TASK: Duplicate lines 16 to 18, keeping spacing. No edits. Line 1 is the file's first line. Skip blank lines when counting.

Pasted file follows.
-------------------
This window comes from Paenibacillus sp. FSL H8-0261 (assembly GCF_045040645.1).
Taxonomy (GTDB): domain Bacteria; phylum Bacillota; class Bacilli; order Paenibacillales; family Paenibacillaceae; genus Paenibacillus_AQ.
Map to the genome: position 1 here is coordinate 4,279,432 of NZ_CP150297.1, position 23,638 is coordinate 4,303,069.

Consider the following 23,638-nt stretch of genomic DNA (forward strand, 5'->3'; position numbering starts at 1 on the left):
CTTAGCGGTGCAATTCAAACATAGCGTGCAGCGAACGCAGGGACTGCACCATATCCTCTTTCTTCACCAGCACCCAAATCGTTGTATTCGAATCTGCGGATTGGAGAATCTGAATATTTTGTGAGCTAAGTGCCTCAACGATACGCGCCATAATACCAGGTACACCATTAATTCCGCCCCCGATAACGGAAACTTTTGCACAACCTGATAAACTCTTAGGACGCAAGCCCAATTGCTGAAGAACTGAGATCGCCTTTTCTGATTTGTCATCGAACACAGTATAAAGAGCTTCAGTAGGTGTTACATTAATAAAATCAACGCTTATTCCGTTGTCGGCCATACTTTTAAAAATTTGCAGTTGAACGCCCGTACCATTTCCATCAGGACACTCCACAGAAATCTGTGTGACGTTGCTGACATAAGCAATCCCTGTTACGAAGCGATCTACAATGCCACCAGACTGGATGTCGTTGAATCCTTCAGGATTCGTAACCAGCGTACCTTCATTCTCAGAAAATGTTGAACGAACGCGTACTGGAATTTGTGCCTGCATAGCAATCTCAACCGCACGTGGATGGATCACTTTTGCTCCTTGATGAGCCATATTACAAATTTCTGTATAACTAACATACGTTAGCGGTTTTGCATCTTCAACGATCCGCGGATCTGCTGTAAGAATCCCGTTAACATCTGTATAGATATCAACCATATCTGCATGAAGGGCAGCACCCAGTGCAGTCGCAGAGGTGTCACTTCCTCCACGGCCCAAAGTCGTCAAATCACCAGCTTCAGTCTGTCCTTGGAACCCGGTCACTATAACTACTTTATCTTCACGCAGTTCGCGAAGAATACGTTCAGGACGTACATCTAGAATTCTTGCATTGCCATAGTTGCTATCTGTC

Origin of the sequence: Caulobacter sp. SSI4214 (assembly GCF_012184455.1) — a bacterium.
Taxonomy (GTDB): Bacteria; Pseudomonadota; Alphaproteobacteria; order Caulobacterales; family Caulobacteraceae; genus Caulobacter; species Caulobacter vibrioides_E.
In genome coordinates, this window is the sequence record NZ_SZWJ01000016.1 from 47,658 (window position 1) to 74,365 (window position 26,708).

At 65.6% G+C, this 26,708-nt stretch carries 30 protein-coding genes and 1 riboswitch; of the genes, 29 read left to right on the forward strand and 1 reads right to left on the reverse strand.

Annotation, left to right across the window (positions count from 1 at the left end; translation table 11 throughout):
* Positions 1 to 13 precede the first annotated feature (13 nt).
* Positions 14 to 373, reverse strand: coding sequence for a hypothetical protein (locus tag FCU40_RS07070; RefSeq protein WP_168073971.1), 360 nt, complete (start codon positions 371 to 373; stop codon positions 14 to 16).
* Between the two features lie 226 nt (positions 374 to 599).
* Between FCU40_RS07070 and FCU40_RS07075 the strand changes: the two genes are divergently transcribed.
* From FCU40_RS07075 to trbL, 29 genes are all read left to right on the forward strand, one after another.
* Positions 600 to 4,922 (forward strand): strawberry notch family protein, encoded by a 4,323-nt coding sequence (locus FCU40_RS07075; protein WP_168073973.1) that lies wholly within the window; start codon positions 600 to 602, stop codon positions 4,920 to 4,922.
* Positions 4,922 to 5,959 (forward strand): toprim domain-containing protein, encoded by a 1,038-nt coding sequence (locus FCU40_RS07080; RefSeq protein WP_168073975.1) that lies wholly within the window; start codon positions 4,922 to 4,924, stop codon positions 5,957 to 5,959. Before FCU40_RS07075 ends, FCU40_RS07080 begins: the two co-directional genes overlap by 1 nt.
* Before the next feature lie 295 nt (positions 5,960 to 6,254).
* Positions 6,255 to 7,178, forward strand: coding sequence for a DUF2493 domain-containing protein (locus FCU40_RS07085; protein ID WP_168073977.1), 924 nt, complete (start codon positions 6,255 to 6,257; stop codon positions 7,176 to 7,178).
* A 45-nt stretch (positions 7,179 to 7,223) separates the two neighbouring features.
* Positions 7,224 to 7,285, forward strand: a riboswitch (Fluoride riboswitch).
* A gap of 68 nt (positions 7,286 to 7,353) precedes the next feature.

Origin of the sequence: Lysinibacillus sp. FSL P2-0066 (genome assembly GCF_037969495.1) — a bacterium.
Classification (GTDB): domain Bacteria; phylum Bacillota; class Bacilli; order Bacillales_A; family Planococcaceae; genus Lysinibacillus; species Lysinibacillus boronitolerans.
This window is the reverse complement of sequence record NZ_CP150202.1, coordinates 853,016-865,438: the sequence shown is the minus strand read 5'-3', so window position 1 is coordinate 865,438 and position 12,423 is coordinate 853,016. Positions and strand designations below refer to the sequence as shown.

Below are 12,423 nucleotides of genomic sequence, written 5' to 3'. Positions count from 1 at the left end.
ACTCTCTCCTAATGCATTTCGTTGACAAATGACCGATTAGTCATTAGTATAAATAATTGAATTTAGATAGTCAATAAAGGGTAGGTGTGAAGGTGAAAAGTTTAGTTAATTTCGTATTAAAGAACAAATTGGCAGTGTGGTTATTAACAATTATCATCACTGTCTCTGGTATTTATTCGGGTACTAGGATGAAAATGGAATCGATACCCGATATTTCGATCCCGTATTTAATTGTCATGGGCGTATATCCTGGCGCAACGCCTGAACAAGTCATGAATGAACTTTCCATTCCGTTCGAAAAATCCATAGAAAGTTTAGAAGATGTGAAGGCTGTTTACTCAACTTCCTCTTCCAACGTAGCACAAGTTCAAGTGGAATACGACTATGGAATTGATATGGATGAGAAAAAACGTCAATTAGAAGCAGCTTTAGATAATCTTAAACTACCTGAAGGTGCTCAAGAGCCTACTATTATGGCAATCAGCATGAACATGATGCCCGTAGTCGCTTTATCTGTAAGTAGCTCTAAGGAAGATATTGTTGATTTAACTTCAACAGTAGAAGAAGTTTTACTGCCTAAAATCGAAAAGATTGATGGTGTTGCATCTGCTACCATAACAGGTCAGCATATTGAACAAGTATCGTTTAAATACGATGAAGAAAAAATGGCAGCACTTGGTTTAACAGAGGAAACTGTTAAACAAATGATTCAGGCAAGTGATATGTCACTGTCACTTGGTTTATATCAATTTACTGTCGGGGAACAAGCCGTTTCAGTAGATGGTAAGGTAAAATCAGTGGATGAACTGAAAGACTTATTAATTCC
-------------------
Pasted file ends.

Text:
* Positions 600 to 4,922 (forward strand): strawberry notch family protein, encoded by a 4,323-nt coding sequence (locus FCU40_RS07075; protein WP_168073973.1) that lies wholly within the window; start codon positions 600 to 602, stop codon positions 4,920 to 4,922.
* Positions 4,922 to 5,959 (forward strand): toprim domain-containing protein, encoded by a 1,038-nt coding sequence (locus FCU40_RS07080; RefSeq protein WP_168073975.1) that lies wholly within the window; start codon positions 4,922 to 4,924, stop codon positions 5,957 to 5,959. Before FCU40_RS07075 ends, FCU40_RS07080 begins: the two co-directional genes overlap by 1 nt.
* Before the next feature lie 295 nt (positions 5,960 to 6,254).